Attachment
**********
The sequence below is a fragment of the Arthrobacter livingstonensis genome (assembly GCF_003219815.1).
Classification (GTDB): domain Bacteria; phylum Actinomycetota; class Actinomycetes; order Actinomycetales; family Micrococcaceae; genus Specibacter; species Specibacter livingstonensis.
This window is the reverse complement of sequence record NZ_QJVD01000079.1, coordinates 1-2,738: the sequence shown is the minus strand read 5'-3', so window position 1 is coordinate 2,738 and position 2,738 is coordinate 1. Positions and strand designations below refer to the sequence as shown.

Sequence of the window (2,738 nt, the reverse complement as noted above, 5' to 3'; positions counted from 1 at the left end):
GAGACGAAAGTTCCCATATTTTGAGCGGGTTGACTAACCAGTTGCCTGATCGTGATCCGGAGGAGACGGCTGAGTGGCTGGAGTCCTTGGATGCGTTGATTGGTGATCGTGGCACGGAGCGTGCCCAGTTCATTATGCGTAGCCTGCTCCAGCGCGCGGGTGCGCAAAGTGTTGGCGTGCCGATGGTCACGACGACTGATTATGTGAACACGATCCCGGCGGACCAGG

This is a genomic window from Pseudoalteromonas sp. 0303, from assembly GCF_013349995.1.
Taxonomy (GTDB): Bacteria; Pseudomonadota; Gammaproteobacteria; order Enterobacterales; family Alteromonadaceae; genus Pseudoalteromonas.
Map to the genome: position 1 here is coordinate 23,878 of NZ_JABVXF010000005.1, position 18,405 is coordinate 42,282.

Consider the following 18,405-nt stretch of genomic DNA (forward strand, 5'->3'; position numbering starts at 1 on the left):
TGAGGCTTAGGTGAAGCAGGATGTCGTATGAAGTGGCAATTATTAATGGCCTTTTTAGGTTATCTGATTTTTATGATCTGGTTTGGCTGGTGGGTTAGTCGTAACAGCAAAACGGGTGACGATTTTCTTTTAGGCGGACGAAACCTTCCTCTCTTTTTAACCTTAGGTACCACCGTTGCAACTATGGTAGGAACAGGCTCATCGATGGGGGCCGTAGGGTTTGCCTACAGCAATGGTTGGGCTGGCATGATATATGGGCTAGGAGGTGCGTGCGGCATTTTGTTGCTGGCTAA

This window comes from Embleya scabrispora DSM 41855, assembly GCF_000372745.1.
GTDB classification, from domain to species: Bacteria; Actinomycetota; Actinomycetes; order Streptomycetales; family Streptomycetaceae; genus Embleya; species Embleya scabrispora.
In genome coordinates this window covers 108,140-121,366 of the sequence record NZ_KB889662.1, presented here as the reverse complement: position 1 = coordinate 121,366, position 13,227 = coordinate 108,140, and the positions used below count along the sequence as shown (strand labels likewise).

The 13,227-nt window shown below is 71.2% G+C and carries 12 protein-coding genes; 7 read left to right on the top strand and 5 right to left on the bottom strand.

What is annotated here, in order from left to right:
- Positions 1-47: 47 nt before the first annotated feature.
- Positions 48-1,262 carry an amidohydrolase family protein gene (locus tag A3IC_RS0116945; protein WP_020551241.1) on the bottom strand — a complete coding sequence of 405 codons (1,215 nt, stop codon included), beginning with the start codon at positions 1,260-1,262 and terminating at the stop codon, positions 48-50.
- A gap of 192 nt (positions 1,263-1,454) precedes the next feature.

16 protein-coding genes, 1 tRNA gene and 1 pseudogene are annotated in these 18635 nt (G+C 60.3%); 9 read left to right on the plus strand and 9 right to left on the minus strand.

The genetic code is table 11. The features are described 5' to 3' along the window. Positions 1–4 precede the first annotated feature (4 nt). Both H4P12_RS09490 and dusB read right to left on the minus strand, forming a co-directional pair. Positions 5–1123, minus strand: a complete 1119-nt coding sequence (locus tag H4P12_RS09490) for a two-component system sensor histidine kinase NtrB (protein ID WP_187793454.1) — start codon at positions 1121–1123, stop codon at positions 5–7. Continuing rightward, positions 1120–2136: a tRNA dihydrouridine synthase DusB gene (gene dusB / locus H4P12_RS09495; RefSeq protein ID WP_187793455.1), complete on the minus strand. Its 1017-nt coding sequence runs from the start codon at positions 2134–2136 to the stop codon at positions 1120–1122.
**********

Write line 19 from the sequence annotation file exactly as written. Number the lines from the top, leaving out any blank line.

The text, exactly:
16 protein-coding genes, 1 tRNA gene and 1 pseudogene are annotated in these 18635 nt (G+C 60.3%); 9 read left to right on the plus strand and 9 right to left on the minus strand.